Copywriting Tips – The “catch all” headline question you ought to be asking:
There are really only three things to keep in mind, when writing headlines:
1. Try and arouse curiosity
But this is pretty much a cardinal rule of initiating all kinds of conversations, isn’t it?
It’s why asking a woman what her favorite drink is… works a lot better than asking her if she’s a democrat or a republican.
One question will get her engaged and make her curious, the other will bore her to death.
And making people curious is even more important, in print. Because at least in person, you’ve got body language and voice tonality on your side (hopefully, lol)
In print, you’re stripped of this, so making your reader curious isn’t just something you “should” do… it’s something you MUST do.
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2. The second thing you want to do is to stuff a bunch of benefits and self-interest into your headline
After all, if there’s nothing in it for your reader – nothing to gain or nothing to prevent them from losing something… then why should they have any interest in what you have to say, at all?
So for instance:
Now you can DOUBLE or TRIPLE the amount of roses in your garden, with NO extra yard work at all!
Attention, ladies: Now you can look 10, 15, or even 20 years younger, in less than 20 minutes!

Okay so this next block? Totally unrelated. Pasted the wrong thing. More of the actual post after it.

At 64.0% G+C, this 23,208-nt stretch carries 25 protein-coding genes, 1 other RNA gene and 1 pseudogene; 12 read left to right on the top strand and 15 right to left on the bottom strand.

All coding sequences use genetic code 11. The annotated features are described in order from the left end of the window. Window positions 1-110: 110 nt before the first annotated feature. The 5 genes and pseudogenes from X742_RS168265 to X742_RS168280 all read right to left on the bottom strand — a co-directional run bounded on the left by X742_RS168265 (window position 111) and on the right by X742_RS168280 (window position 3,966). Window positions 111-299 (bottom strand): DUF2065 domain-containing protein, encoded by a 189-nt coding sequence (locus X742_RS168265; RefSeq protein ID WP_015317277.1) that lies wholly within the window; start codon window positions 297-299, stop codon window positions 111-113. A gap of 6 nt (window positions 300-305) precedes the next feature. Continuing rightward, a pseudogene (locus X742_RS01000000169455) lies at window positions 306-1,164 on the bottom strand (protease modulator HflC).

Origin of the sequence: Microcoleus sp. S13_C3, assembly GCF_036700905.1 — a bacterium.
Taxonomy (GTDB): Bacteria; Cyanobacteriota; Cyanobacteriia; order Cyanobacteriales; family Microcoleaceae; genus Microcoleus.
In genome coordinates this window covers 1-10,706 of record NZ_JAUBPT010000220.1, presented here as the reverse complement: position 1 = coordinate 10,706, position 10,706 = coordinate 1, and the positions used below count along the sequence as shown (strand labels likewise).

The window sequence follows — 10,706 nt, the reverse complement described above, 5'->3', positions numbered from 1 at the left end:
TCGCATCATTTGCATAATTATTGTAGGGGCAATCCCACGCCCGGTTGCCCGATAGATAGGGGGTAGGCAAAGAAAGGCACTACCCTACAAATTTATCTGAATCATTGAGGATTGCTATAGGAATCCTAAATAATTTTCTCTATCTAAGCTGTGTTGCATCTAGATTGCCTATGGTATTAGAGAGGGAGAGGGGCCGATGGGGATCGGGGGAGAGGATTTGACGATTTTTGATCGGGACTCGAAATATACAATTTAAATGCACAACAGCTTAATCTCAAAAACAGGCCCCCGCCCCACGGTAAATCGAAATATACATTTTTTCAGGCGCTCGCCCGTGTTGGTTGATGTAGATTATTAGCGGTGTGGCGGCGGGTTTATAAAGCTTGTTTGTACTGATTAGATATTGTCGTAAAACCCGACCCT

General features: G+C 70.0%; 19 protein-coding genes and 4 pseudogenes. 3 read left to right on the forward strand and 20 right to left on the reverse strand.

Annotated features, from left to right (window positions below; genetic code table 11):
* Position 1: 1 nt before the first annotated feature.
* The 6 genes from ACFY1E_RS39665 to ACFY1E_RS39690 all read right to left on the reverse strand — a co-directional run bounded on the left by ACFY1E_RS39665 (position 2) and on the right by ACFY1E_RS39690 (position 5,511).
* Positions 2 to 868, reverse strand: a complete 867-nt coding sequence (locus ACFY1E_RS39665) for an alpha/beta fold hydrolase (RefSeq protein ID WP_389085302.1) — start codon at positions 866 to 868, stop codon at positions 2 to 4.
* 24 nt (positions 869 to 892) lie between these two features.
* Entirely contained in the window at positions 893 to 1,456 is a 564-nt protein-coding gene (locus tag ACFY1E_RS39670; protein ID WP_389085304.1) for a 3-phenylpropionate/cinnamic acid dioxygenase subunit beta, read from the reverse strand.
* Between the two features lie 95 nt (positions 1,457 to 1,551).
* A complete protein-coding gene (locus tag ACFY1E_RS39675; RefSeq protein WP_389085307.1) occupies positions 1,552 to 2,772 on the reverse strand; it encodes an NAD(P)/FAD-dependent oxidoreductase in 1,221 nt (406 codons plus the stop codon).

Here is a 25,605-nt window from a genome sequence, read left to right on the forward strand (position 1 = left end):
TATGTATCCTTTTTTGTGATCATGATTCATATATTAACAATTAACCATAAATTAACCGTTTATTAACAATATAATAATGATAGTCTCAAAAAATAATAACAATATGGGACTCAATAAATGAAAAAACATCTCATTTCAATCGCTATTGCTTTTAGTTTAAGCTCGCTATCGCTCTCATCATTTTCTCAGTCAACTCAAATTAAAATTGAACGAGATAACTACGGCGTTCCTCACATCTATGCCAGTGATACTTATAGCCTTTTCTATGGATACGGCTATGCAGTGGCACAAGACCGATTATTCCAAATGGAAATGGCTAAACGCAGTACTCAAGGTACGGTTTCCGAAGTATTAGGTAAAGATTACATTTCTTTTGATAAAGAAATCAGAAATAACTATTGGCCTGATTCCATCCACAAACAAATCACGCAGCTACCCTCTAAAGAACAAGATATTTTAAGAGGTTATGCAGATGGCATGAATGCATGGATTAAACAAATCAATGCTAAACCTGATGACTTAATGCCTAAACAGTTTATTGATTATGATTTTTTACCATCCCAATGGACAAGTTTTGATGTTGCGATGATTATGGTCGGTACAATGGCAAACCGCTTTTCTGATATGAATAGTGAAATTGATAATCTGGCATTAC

See how, when there’s more than one benefit… the headline is even more compelling?
I recently wrote a lead generation direct mail piece that got a 32.85% response within the first 8 days. If you want to routinely get results like this, go here or here
3. Lastly, your headline should be very direct, and easy to understand
In other words, “See Disneyworld at half-price,” not…
“Get theme park tickets for 50% less than what you can pay for them online at certain websites”
And now I want to tell you one simple question you want to ask yourself, every time you write a headline. The question is…
“If you had to go up to someone, and make ONE statement to get them to buy… would the headline you’ve come up with, be able to do this job adequately?”
If you went through each of the headlines in this e-mail, you’d see they would all be fine to open up as a sales pitch and get a qualified buyer to say, “Sure, tell me more…”
This is a great qualifying question to ask yourself before you put the headline out there.
If your answer is “No,” then go back to the drawing board with it.
If it’s “Yes,” then by all means – test it out and see what happens.
Now get busy writing, junior.
Now go sell something, Craig Garber
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